Paul L. Caron

Wednesday, April 21, 2010

Cowen: With 60% Marginal Tax Rate in 2011, The Time Has Come for Spending Cuts

New York Times op-ed, Can’t Cut Spending? Look Around the Globe, by Tyler Cowen (George Mason):

America's long-run fiscal outlook is bleak, mostly because of an aging population and rising health care costs. To close the gap between expenditures and revenue, we’ll likely see a combination of revenue increases and spending cuts. And we’ll need to focus especially on reducing spending, largely because that taxes on the wealthy can be raised only so high.

Consider the tax burden on high earners once the Bush administration’s tax cuts expire next year. Add up the federal, state, city and sales taxes for a lawyer in New York City who earns $300,000 a year. Depending on the circumstances, this individual could be facing marginal tax rates in the range of 60%. Higher income tax rates would discourage hard work and encourage tax avoidance, thereby defeating the purpose of the tax increases. ...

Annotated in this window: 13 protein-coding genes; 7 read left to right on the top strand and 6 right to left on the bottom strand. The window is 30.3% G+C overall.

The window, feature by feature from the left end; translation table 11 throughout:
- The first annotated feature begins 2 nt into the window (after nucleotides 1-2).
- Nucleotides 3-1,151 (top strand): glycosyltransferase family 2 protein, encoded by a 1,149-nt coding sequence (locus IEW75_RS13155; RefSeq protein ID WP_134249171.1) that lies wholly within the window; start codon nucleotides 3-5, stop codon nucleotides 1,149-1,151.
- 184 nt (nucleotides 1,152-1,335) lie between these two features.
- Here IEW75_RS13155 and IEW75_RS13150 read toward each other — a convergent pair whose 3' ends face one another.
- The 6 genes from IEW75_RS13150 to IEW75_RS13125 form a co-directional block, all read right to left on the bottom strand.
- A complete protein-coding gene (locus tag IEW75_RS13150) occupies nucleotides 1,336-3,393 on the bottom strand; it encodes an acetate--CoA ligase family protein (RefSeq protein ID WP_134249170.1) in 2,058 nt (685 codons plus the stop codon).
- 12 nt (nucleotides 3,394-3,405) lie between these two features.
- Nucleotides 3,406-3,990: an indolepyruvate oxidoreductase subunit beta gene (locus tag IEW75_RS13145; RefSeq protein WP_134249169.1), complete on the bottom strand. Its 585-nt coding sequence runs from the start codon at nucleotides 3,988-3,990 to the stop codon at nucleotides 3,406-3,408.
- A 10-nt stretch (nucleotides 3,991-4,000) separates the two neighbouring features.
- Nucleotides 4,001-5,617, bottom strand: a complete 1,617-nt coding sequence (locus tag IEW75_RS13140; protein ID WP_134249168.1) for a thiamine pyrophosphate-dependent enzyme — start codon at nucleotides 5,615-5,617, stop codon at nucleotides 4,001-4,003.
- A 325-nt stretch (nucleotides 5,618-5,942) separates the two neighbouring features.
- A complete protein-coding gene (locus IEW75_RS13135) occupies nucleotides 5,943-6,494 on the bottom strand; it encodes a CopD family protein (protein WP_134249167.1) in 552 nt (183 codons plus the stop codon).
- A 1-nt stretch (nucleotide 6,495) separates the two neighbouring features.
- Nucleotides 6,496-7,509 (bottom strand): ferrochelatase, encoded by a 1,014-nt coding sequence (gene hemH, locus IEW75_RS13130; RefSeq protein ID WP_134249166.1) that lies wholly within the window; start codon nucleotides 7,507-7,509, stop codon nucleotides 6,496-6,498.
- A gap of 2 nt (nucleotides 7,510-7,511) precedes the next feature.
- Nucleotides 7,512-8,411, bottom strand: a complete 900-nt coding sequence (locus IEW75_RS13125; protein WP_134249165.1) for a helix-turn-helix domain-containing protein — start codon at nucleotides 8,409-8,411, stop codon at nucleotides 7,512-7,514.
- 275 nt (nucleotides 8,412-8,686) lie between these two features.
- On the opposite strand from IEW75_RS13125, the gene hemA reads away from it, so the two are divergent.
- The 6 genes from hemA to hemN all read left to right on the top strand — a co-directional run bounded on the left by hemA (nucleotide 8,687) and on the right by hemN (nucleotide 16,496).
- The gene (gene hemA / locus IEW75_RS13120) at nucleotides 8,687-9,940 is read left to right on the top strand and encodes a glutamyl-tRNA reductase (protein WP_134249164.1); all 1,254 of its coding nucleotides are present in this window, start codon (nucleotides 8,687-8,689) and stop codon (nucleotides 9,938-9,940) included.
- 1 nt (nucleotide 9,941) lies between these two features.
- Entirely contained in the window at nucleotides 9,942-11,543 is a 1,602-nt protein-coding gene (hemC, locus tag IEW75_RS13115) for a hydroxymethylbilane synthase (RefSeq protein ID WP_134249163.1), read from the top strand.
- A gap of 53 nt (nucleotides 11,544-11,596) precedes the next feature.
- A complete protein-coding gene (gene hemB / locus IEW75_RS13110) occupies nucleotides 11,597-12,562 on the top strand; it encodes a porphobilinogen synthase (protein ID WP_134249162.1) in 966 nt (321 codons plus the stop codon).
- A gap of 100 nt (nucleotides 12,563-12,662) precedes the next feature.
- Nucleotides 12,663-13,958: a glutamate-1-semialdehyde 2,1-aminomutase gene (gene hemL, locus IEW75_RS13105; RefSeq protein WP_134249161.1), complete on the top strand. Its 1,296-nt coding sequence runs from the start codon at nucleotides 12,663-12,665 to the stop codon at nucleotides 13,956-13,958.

The received wisdom in the United States is that deep spending cuts are politically impossible. But a number of economically advanced countries, including Sweden, Finland, Canada and, most recently, Ireland, have cut their government budgets when needed.

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Tax policy should probably not be driven by the needs of fourth year associates at white-shoe NY law firms.

Anyway, even if that were the criteria, a better approach would be to encourage the state and local governments to get their costs in line. We should theoretically eschew the periodic AMT "fix" that allows the leafy 'burbs back east to run public schools better than my local prep school, and city parks that are about like a country club--all tax deductible. That would be a little less than a trillion dollars over the next ten years according to CBO.

We were doing just fine without the Bush tax cuts. Letting them expire would raise $2.5 trillion over the next ten years according to CBO--and the hypothetical associate could still keep his AMT "fix"

Posted by: jim harper | Apr 21, 2010 7:24:46 AM